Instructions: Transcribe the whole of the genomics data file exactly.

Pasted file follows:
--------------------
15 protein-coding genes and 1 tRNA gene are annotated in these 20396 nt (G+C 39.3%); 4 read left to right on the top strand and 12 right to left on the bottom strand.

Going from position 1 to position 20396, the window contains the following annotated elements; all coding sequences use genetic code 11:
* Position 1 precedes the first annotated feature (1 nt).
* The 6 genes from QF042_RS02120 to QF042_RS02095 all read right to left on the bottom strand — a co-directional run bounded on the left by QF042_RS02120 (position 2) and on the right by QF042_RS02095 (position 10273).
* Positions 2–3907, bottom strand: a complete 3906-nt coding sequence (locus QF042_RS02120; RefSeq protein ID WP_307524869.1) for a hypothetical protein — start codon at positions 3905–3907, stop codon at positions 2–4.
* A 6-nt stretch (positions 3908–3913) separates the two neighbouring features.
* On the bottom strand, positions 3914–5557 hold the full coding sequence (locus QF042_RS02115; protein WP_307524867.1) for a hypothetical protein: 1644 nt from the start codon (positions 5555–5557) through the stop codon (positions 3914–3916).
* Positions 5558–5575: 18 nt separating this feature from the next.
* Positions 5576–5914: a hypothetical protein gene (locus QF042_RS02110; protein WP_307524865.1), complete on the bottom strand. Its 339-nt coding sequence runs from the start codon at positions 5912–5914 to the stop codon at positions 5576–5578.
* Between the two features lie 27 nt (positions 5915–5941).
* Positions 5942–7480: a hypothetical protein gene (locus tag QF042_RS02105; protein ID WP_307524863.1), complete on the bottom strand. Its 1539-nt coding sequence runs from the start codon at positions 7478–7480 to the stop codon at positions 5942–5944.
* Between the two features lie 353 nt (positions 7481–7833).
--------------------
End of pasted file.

15 protein-coding genes and 1 tRNA gene are annotated in these 20396 nt (G+C 39.3%); 4 read left to right on the top strand and 12 right to left on the bottom strand.

Going from position 1 to position 20396, the window contains the following annotated elements; all coding sequences use genetic code 11:
* Position 1 precedes the first annotated feature (1 nt).
* The 6 genes from QF042_RS02120 to QF042_RS02095 all read right to left on the bottom strand — a co-directional run bounded on the left by QF042_RS02120 (position 2) and on the right by QF042_RS02095 (position 10273).
* Positions 2–3907, bottom strand: a complete 3906-nt coding sequence (locus QF042_RS02120; RefSeq protein ID WP_307524869.1) for a hypothetical protein — start codon at positions 3905–3907, stop codon at positions 2–4.
* A 6-nt stretch (positions 3908–3913) separates the two neighbouring features.
* On the bottom strand, positions 3914–5557 hold the full coding sequence (locus QF042_RS02115; protein WP_307524867.1) for a hypothetical protein: 1644 nt from the start codon (positions 5555–5557) through the stop codon (positions 3914–3916).
* Positions 5558–5575: 18 nt separating this feature from the next.
* Positions 5576–5914: a hypothetical protein gene (locus QF042_RS02110; protein WP_307524865.1), complete on the bottom strand. Its 339-nt coding sequence runs from the start codon at positions 5912–5914 to the stop codon at positions 5576–5578.
* Between the two features lie 27 nt (positions 5915–5941).
* Positions 5942–7480: a hypothetical protein gene (locus tag QF042_RS02105; protein ID WP_307524863.1), complete on the bottom strand. Its 1539-nt coding sequence runs from the start codon at positions 7478–7480 to the stop codon at positions 5942–5944.
* Between the two features lie 353 nt (positions 7481–7833).